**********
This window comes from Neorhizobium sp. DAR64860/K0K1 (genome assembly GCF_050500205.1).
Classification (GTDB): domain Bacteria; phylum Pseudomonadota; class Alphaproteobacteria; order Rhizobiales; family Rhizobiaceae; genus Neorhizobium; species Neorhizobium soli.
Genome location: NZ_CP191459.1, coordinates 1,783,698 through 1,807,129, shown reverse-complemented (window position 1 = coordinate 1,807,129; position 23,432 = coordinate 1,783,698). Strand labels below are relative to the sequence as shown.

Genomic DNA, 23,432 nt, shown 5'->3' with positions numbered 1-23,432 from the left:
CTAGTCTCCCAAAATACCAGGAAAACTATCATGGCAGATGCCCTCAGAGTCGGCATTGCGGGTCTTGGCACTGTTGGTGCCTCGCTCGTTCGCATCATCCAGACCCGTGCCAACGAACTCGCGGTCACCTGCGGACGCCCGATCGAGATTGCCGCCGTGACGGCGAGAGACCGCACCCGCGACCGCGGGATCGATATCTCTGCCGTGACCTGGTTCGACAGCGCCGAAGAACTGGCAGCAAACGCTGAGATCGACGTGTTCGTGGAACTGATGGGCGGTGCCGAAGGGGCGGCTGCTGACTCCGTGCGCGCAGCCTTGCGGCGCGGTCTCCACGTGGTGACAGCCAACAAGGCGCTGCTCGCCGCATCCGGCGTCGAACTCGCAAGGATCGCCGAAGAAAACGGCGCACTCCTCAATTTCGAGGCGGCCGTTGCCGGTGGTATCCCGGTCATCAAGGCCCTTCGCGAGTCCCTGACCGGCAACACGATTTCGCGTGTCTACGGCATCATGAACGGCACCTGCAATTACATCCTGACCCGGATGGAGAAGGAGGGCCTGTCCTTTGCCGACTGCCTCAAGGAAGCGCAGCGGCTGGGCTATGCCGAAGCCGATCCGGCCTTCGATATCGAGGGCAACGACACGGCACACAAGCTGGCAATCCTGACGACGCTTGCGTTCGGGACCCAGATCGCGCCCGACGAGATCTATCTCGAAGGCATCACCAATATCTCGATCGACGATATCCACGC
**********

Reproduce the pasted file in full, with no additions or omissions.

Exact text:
This window comes from Neorhizobium sp. DAR64860/K0K1 (genome assembly GCF_050500205.1).
Classification (GTDB): domain Bacteria; phylum Pseudomonadota; class Alphaproteobacteria; order Rhizobiales; family Rhizobiaceae; genus Neorhizobium; species Neorhizobium soli.
Genome location: NZ_CP191459.1, coordinates 1,783,698 through 1,807,129, shown reverse-complemented (window position 1 = coordinate 1,807,129; position 23,432 = coordinate 1,783,698). Strand labels below are relative to the sequence as shown.

Genomic DNA, 23,432 nt, shown 5'->3' with positions numbered 1-23,432 from the left:
CTAGTCTCCCAAAATACCAGGAAAACTATCATGGCAGATGCCCTCAGAGTCGGCATTGCGGGTCTTGGCACTGTTGGTGCCTCGCTCGTTCGCATCATCCAGACCCGTGCCAACGAACTCGCGGTCACCTGCGGACGCCCGATCGAGATTGCCGCCGTGACGGCGAGAGACCGCACCCGCGACCGCGGGATCGATATCTCTGCCGTGACCTGGTTCGACAGCGCCGAAGAACTGGCAGCAAACGCTGAGATCGACGTGTTCGTGGAACTGATGGGCGGTGCCGAAGGGGCGGCTGCTGACTCCGTGCGCGCAGCCTTGCGGCGCGGTCTCCACGTGGTGACAGCCAACAAGGCGCTGCTCGCCGCATCCGGCGTCGAACTCGCAAGGATCGCCGAAGAAAACGGCGCACTCCTCAATTTCGAGGCGGCCGTTGCCGGTGGTATCCCGGTCATCAAGGCCCTTCGCGAGTCCCTGACCGGCAACACGATTTCGCGTGTCTACGGCATCATGAACGGCACCTGCAATTACATCCTGACCCGGATGGAGAAGGAGGGCCTGTCCTTTGCCGACTGCCTCAAGGAAGCGCAGCGGCTGGGCTATGCCGAAGCCGATCCGGCCTTCGATATCGAGGGCAACGACACGGCACACAAGCTGGCAATCCTGACGACGCTTGCGTTCGGGACCCAGATCGCGCCCGACGAGATCTATCTCGAAGGCATCACCAATATCTCGATCGACGATATCCACGC